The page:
In Marx's philosophy, the creator is matter itself. As Lenin wrote, "We may regard the material and cosmic world as the supreme being, the cause of all causes, the creator of heaven and earth." Marx's counterpart to the Garden of Eden is the state of primitive communism: Humanity fell from this state of innocence into slavery and oppression through the creation of private property and, from this follow all the subsequent evils of exploitation and class struggle.
Redemption is wrought by reversing the original sin: destroying the private ownership of the means of production. The redeemer is the proletariat, who will rise up against the capitalist oppressors. In the words of historian Robert Wesson, "The savior proletariat will, by its suffering, redeem mankind, and bring the kingdom of heaven on earth."
Marxism fits our three categories so cleanly that some have dubbed it a religious heresy. The ultimate origin of everything is matter. That's why Marx taught economic reductionism: Since humanity is defined by its relationship to the creator, in Marxism we are defined by the way we relate to matter--by the way we manipulate it and make things from it. Which is to say, by the means of production. The Fall is the rise of private property, and Redemption means overthrowing the oppressors and recreating the original state of communism.
This analysis explains why Marxism continues to have such widespread influence, despite its dramatic failure to produce a classless society; and why it spawns ever-new liberation movements--because it taps into the deep human need for redemption. This religious dimension explains why neo-Marxist trends today have taken over entire departments on some college campuses.
America is in the midst of its own holocaust in terms of sheer numbers killed, especially when we consider abortion. And this holocaust is likewise rooted in an ideology--a sexual ideology. The left/right split in American politics used to be over economic issues, such as the distribution of wealth; but today it is over social and moral issues: abortion, fetal experimentation, homosexual rights, no-fault divorce, spousal benefits, sex education.
Why? Because sexual liberation has become nothing less than a worldview-a vision of reforming human nature and creating a new society. Consider the writings of one of the key architects of the sexual revolution: Margaret Sanger, founder of Planned Parenthood.
Generally remembered as a champion of birth control, Sanger also expounded a complete worldview. In The Pivot of Civilization, she offers a "scientific" view of sexuality based on Darwinism. She portrays the drama of history as a struggle to free our bodies and minds from the constraints of morality, the "cruel morality of self-denial and sin." Sexual liberation is touted as "the only method" to find "inner peace and security and beauty." It is even proffered as the way to overcome social ills: "Remove the constraints and prohibitions which now hinder the release of inner energies [which for Sanger meant sexual energies], and most of the larger evils of society will perish."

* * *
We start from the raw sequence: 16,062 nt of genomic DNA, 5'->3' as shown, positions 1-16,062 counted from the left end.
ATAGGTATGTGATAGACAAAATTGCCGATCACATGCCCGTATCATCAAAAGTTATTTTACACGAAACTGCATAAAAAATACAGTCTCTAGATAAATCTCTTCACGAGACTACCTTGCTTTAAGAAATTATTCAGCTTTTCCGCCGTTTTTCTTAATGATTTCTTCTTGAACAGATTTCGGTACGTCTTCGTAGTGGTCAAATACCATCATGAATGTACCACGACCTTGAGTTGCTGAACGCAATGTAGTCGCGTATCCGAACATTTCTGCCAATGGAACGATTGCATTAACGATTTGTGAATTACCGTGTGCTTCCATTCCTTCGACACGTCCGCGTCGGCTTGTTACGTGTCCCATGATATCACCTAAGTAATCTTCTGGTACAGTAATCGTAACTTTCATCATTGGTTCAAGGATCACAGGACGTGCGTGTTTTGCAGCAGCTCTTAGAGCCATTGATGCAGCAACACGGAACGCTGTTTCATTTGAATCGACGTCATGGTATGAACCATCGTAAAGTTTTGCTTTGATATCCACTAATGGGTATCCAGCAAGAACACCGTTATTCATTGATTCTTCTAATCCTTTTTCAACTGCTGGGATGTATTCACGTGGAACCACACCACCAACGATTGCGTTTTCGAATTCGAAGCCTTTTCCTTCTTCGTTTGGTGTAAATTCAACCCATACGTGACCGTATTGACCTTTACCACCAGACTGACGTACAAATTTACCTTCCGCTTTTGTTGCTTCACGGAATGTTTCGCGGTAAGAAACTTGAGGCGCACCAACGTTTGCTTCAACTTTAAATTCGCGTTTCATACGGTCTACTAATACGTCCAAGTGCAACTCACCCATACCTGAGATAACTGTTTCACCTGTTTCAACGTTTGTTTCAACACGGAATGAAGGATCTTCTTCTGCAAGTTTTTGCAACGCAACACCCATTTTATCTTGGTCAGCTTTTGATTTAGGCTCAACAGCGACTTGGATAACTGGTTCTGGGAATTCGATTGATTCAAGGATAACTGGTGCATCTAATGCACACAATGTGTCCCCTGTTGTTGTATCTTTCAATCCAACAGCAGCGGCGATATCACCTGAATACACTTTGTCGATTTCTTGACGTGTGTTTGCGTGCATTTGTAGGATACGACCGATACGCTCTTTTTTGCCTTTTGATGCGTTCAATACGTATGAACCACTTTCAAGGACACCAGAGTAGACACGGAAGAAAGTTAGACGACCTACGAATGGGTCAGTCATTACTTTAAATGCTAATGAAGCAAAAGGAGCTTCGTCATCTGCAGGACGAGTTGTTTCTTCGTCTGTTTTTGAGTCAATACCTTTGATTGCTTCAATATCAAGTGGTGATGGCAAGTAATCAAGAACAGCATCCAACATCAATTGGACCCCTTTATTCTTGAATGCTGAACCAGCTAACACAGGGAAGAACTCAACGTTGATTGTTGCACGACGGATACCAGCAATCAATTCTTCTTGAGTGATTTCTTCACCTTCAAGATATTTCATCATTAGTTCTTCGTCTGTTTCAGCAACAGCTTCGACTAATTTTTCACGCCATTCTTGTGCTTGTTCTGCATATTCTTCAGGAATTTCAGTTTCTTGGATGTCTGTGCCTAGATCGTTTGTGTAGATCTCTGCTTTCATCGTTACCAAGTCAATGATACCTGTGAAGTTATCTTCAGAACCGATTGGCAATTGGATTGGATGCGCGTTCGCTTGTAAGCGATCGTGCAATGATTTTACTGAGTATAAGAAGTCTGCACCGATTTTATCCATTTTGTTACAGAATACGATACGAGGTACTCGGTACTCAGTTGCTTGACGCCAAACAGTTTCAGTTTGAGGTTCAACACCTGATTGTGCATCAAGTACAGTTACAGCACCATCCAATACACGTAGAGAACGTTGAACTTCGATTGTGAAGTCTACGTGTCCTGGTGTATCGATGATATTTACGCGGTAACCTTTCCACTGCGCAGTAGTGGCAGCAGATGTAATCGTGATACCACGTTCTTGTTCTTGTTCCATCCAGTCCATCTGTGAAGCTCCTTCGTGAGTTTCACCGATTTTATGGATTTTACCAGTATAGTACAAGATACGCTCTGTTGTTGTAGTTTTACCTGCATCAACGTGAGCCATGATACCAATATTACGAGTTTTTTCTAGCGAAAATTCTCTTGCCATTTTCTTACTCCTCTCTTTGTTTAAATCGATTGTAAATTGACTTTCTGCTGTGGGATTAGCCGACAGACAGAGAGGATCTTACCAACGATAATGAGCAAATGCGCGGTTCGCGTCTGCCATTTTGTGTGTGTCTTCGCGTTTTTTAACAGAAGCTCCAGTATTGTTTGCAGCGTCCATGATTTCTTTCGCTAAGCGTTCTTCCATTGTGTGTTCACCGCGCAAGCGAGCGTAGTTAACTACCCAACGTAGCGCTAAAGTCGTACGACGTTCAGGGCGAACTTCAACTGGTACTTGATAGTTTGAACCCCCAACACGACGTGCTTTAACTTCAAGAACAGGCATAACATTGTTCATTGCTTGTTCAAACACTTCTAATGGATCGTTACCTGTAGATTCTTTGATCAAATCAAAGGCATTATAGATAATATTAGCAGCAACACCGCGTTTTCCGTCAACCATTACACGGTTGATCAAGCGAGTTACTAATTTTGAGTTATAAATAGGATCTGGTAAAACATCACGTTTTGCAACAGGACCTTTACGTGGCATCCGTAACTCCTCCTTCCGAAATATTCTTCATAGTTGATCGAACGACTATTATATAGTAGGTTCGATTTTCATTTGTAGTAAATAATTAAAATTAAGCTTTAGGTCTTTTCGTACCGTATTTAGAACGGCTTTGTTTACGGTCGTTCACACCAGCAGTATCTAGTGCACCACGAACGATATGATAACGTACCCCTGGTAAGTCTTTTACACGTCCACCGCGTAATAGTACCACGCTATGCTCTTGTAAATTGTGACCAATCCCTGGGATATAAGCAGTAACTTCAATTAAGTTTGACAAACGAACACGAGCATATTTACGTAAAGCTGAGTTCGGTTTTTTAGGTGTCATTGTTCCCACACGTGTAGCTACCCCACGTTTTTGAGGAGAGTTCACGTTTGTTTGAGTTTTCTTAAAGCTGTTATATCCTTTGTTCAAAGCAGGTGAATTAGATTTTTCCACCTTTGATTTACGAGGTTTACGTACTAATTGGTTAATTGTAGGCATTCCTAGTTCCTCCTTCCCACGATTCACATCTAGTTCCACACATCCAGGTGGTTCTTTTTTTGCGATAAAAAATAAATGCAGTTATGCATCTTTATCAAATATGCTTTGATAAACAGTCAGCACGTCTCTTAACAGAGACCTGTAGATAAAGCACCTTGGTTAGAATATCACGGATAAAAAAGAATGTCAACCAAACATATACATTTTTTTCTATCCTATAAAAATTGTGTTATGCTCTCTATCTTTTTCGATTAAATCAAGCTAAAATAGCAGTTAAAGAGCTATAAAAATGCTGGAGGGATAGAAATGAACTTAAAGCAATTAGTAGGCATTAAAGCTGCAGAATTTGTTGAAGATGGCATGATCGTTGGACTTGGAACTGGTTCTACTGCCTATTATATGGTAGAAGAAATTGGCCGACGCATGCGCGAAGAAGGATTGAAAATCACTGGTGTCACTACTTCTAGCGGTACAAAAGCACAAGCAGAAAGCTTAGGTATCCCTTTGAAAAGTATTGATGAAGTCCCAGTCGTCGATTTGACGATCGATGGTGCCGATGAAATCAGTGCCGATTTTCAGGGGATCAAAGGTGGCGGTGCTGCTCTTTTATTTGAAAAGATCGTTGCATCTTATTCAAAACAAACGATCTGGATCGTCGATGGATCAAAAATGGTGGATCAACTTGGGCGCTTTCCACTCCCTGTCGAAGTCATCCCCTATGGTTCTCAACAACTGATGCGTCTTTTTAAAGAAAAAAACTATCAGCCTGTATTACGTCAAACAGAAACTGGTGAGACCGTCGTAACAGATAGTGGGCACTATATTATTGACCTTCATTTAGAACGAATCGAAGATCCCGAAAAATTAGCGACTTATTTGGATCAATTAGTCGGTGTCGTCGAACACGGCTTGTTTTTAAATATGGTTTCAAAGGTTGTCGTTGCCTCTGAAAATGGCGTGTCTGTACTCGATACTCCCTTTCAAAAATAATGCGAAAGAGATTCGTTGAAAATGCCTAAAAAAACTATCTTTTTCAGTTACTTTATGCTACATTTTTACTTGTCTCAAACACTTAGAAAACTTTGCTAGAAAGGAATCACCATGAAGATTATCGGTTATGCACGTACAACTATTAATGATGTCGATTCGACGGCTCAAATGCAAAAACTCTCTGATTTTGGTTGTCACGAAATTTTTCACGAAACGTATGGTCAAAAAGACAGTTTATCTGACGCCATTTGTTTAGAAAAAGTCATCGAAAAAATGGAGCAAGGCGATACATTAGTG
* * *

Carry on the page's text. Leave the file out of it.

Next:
Sanger boldly borrowed religious language to describe her utopian vision: "Through sex, mankind will attain the great spiritual illumination which will transform the world, and light up the only path to an earthly paradise."
Taking recourse to our three-part grid, in Sanger's sexual ideology Creation, or the account of origins, is evolution. As a result, human identity is found in the biological, the natural, the instinctual--especially the sexual instincts. The Fall, or source of evil, is the rise of Christian morality. And Redemption equals sexual liberation. Sex researcher Alfred Kinsey, who had an enormous influence on American attitudes through his Sexual Behavior in the Human Male, sometimes spoke as if the introduction of a Bible-based sexual morality were the watershed in human history--a sort of "fall" from which we must be redeemed.
This analysis helps us to understand why it is so difficult to reform sex education or to halt the sexualizing of the entertainment industry. Sexual liberation has become a moral crusade, in which Christian morality is the enemy, and opposition to it is a heroic moral stance.
Film critic Michael Medved learned this the hard way. He once publicly praised the work of a couple who were both Hollywood film producers. They'd been together for 15 years, had 2 children, and he spoke of them as a married couple. Later, he heard from friends of the couple, who said that they were certainly not married--and that they would be "offended" to hear themselves described that way.
Why such an indignant response? Because by rejecting marriage, the couple was taking a high-minded stand for freedom against an oppressive moral convention.
Philosopher John Stuart Mill once wrote, "The mere example of nonconformity, the mere refusal to bend the knee to custom, is itself a service." By giving an example of liberation, folks like this Hollywood couple feel they are performing a service to humanity.
If we really want to understand why the 20th century was the bloodiest yet, the key lies in analyzing worldviews. The problem is not that large numbers of people suddenly underwent some mysterious moral degeneration; the problem is that they adopted worldviews based on faulty definitions of Creation, Fall, and Redemption. Nature was defined as our creator, and some aspect of the world was defined as the source of evil and suffering. Enormous moral outrage was then directed toward fixing that "evil."
It's precisely because ideological movements inspire a sense of righteous outrage that they are so dangerous. To paraphrase C.S. Lewis, people are much more likely to be cruel not when they're doing something bad, but when they are convinced they're doing something good.
Author and dissident Alexander Solzenhitsyn once asked an old peasant why Russia had suffered so much under a totalitarian system. The peasant replied that it's because "we have forgotten God." The new millennium can signal a return to a more humane and humanitarian society only if we reject morally bankrupt ideologies, and restore a robust and vigorous Christian worldview.
Nancy Pearcey is a fellow of the Discovery Institute in Seattle, and managing editor of the journal Origins & Design. This article is based on her new book, How Now Shall We Live?, co-authored with Chuck Colson.
Copyright1999 Nancy Pearcey, World Magazine.
All rights reserved. International copyright secured.